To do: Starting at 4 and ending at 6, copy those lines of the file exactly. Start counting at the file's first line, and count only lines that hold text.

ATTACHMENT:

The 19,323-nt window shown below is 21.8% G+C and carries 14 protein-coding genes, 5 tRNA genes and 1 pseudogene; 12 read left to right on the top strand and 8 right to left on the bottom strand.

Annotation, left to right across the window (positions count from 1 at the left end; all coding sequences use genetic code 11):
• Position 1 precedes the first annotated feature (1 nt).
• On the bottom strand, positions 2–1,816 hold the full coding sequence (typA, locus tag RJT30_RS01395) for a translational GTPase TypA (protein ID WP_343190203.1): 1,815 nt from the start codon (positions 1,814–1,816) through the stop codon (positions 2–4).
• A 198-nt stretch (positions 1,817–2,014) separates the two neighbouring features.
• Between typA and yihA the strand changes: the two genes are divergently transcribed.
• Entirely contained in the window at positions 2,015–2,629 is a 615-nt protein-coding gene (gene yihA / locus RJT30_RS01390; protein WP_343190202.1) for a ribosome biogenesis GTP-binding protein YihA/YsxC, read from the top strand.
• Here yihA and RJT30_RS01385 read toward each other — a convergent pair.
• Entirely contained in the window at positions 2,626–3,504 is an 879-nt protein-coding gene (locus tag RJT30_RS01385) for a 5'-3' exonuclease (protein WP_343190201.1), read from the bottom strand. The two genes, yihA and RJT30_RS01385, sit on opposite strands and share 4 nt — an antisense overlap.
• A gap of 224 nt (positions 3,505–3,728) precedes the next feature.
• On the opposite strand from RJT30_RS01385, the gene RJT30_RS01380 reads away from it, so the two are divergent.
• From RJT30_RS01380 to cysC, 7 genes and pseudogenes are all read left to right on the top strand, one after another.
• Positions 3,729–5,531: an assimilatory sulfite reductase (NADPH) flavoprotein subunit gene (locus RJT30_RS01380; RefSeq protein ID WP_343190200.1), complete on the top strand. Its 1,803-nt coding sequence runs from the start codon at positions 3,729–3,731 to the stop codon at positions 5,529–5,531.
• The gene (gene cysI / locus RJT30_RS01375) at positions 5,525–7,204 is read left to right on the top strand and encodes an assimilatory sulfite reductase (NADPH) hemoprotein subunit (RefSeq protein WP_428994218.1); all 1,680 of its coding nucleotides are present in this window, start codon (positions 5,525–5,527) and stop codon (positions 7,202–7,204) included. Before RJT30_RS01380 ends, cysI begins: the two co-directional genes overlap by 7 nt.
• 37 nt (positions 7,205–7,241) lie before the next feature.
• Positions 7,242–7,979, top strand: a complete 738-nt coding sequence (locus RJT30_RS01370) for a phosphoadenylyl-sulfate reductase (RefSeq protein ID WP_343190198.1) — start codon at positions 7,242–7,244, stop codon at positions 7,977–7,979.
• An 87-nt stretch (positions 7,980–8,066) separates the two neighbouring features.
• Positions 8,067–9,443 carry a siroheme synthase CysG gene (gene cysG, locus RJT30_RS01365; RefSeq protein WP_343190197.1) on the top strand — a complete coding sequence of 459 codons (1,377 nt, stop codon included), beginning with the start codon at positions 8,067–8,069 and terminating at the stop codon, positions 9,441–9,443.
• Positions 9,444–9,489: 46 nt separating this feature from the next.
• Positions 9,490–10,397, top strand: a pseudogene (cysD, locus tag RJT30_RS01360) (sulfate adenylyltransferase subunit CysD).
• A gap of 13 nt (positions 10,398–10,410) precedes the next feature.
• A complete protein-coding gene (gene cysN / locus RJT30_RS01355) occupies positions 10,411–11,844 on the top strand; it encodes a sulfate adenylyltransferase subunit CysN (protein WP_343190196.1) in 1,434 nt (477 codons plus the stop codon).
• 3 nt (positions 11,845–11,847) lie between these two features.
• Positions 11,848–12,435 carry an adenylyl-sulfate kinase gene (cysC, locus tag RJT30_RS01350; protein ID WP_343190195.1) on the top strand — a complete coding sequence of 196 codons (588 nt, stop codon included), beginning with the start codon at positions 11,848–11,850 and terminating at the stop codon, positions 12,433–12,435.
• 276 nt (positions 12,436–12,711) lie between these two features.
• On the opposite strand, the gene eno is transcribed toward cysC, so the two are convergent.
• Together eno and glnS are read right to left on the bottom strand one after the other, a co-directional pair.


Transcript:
• On the bottom strand, positions 2–1,816 hold the full coding sequence (typA, locus tag RJT30_RS01395) for a translational GTPase TypA (protein ID WP_343190203.1): 1,815 nt from the start codon (positions 1,814–1,816) through the stop codon (positions 2–4).
• A 198-nt stretch (positions 1,817–2,014) separates the two neighbouring features.
• Between typA and yihA the strand changes: the two genes are divergently transcribed.